Sexually transmitted infections are more common – and more easily managed – than you might think . ELNA MCINTOSH responds to readers’ queries
Dear Dr Elna
Q: I am interested in becoming sexually intimate with someone, and I am having a hard time finding out more about sexually transmitted diseases. Can you give me some information about things I should be thinking about?
A: I talk to people every day who are unclear about the potential for sexually transmitted infections. Some people are reluctant to protect themselves from something that they can’t see or “believe”. Others are terrified at the possibility of becoming infected or passing an infection on to someone else. There are elements of truth in both positions, and it’s hard to make decisions with little (or no) information.
Q: Why do you refer to “sexually transmitted infections”, instead of “STDs” or sexually transmitted diseases?
A: It’s because I think we need to leap out of history and confront reality: these aren’t diseases that we’re talking about, they’re infections. A long time ago, before science knew anything about bacteria or viruses, some people would “get diseases” and it was thought that Venus – goddess of love – had something to do with it. (This is where the old term “venereal disease” or “VD” came from.) Now that we know that people are being intimate and contracting infections (in the same way that we catch a cold), rather than being cursed by a disease, I think we should talk about sexually transmitted infections (STIs) instead.
I like to think of STIs in a different way. Consider this from a microbe’s point of view: they’re just looking for a good home. A microbe wants to find just the right environment where they can survive, set up a home, eat, and raise a family. Maybe set up the farm for their kids.
The problem with this is, of course, you don’t want to have a virus or bacteria (or whatever), setting up home in your urethra, cervix, skin, spinal cord, etc. Live and let live only goes so far when there are consequences for your health, or your partner’s or family’s health. (Maybe you had other plans for your body.) Any infectious particle or microbe is looking for opportunity, and if you provide it with a passage to a nice place to grow and thrive, it takes advantage of that opportunity. If you don’t want something living with or in you, you should make decisions about your behaviour that can make it difficult to become a condo complex for sexually transmitted infections.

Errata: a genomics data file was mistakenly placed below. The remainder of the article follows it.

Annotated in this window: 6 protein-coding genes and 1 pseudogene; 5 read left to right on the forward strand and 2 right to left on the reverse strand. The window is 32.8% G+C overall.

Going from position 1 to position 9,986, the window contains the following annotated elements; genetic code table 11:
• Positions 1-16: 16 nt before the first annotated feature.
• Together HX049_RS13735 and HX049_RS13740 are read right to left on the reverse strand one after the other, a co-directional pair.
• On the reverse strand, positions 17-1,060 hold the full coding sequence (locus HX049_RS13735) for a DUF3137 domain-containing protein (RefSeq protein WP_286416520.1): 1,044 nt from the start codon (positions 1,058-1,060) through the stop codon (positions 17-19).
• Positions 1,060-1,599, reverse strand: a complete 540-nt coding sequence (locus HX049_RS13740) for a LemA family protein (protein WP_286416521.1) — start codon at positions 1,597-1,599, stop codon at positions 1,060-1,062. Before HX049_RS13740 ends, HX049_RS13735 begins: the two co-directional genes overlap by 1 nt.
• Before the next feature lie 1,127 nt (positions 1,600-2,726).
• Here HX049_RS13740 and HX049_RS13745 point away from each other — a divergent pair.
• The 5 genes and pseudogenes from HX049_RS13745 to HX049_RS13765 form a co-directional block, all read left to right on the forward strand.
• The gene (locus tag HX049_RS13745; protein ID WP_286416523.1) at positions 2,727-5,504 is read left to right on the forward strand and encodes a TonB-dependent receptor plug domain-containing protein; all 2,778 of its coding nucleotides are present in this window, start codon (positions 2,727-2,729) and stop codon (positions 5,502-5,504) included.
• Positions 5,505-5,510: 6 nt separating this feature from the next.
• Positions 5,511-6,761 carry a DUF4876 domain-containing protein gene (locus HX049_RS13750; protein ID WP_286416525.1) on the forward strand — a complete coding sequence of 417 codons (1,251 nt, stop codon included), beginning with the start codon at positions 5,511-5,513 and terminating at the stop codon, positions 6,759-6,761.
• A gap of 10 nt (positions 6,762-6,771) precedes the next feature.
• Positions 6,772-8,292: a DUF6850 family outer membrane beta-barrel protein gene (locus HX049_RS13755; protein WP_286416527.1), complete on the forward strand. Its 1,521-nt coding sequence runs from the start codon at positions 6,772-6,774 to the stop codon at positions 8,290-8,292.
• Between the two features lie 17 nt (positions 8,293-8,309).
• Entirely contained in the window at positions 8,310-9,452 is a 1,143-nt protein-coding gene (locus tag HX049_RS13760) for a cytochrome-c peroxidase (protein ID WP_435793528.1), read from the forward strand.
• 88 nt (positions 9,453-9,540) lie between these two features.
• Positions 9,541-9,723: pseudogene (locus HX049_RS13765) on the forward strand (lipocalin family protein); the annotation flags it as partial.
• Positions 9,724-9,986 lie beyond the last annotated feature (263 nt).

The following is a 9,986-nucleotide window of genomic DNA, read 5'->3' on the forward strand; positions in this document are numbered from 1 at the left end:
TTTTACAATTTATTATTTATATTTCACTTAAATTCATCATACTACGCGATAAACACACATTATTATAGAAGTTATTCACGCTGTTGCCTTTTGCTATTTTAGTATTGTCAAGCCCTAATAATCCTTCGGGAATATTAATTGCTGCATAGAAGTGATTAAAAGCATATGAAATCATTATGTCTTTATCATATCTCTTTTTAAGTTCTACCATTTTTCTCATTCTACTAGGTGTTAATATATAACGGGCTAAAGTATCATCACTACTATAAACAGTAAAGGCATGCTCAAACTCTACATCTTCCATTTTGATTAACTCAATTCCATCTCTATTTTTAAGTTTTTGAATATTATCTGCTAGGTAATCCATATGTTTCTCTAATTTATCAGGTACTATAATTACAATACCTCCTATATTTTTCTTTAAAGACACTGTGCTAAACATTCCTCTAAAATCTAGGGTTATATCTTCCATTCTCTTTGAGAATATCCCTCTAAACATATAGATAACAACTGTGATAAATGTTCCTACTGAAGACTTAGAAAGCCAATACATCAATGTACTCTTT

Q: So what does it mean to have a “sexually transmitted infection”?
A: Many people don’t have a sexually transmitted infection. On the other hand, though, many people who think that they don’t have an infection actually do. For instance, we don’t often think of “mono” (Epstein Barr Virus Infection) as a potentially sexually transmitted infection, yet it is popularly known as the “kissing disease”. Infections such as Cytomegalovirus (CMV), Herpes and EBV are often passed between people through kissing (“oral contact”).
It’s also important to realise that not everyone who has a particular infection acquired it through sexual contact. Infections such as warts – yes, those same ones on your hand or eyelid – are transmitted by contact between humans. Is this “sexually transmitted”? Not necessarily: it depends on what you were doing when you touched another human. Genital warts (HPV) are transmitted between people who touch, although they are caused by different subtypes of the same virus (HPV) that causes the warts on your fingers. The warts are called “genital warts” only because the infection involves the genitals. Herpes Zoster (shingles) is often not contracted sexually (rather, someone had chicken pox as a child), but it’s on this list because it can be sexually transmitted as well.
Q: I thought you could tell if someone had a sexually transmitted infection by looking for sores or discharges.
A: While this is sometimes true, you usually cannot tell if someone has a sexually transmitted infection just by looking at them. Most people do not know that they are infected (they do not have symptoms) unless they have laboratory testing. Some infections are more noticeable (men often have severe urethral burning with gonorrhoea, while women sometimes have vulvar itching and increased vaginal fluid with trichomonas), but most people find out if they have an STI by having a test done by a healthcare professional.
Next issue: More on STIs
Elna McIntosh is a sexologist and has for the past 30 years helped couples and individuals to explore their sexuality “outside of the box”. Her greatest claim to fame – surviving breast cancer … twice.